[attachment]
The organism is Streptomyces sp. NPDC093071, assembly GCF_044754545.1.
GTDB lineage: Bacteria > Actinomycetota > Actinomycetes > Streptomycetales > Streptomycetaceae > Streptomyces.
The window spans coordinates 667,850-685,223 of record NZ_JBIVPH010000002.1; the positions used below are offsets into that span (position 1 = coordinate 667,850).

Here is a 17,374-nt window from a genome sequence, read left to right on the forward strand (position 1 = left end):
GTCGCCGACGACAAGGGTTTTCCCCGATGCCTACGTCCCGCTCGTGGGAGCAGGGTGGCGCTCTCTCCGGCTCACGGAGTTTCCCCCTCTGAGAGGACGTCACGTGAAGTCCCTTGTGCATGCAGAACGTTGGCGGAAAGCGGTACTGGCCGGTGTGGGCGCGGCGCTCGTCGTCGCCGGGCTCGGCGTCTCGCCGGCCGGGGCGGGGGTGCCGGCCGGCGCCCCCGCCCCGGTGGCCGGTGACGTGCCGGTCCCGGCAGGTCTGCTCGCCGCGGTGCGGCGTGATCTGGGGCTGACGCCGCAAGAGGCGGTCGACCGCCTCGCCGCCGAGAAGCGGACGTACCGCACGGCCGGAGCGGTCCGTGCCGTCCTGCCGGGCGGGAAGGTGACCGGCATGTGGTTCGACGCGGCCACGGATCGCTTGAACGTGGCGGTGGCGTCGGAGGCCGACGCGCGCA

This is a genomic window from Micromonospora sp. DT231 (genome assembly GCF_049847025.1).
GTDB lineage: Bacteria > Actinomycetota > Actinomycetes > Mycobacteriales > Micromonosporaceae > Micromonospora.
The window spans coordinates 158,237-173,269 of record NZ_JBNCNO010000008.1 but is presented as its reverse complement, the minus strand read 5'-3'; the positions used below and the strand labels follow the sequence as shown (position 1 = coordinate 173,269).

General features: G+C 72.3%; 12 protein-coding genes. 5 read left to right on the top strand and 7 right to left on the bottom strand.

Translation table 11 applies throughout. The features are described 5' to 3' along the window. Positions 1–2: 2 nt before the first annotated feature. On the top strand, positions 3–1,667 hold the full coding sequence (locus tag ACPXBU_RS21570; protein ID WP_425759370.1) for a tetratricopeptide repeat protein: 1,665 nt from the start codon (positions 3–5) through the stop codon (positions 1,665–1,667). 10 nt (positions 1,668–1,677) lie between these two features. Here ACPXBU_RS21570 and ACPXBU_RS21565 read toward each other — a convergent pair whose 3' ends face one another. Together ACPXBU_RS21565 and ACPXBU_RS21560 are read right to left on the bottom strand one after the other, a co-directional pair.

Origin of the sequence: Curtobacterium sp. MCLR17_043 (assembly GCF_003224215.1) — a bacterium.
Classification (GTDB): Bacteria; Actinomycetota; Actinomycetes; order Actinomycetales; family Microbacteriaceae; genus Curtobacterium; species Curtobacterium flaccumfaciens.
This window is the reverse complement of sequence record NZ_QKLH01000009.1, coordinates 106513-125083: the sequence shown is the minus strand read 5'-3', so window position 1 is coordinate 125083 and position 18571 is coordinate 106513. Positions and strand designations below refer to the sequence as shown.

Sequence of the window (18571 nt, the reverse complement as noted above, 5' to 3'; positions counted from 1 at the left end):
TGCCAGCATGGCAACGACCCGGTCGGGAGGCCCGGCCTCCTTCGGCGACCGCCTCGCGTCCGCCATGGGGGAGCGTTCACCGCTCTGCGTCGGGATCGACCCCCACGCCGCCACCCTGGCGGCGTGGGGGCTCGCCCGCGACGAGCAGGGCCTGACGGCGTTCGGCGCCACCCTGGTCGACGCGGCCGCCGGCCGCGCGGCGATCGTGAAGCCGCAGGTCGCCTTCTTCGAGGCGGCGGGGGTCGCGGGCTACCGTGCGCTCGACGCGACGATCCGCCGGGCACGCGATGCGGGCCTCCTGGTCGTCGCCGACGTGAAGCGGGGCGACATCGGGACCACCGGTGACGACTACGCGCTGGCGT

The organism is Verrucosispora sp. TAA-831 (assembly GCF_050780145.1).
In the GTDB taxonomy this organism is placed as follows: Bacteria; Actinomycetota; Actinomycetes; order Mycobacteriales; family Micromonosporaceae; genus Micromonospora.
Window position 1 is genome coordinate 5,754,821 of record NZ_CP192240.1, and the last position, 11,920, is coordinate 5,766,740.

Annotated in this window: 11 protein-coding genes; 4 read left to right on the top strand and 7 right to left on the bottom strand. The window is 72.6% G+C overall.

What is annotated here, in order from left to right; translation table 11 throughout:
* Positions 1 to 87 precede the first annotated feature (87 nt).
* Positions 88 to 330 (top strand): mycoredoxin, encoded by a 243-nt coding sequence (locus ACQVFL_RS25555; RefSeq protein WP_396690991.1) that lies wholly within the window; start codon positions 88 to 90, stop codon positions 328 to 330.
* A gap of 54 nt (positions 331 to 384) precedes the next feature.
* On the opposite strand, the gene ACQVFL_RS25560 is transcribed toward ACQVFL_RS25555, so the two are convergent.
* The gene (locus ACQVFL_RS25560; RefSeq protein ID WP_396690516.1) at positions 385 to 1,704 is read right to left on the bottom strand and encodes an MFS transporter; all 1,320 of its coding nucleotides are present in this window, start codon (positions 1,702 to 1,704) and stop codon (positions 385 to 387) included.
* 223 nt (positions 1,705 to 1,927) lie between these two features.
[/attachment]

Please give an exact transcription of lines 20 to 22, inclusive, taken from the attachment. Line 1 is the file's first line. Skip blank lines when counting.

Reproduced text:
What is annotated here, in order from left to right; translation table 11 throughout:
* Positions 1 to 87 precede the first annotated feature (87 nt).
* Positions 88 to 330 (top strand): mycoredoxin, encoded by a 243-nt coding sequence (locus ACQVFL_RS25555; RefSeq protein WP_396690991.1) that lies wholly within the window; start codon positions 88 to 90, stop codon positions 328 to 330.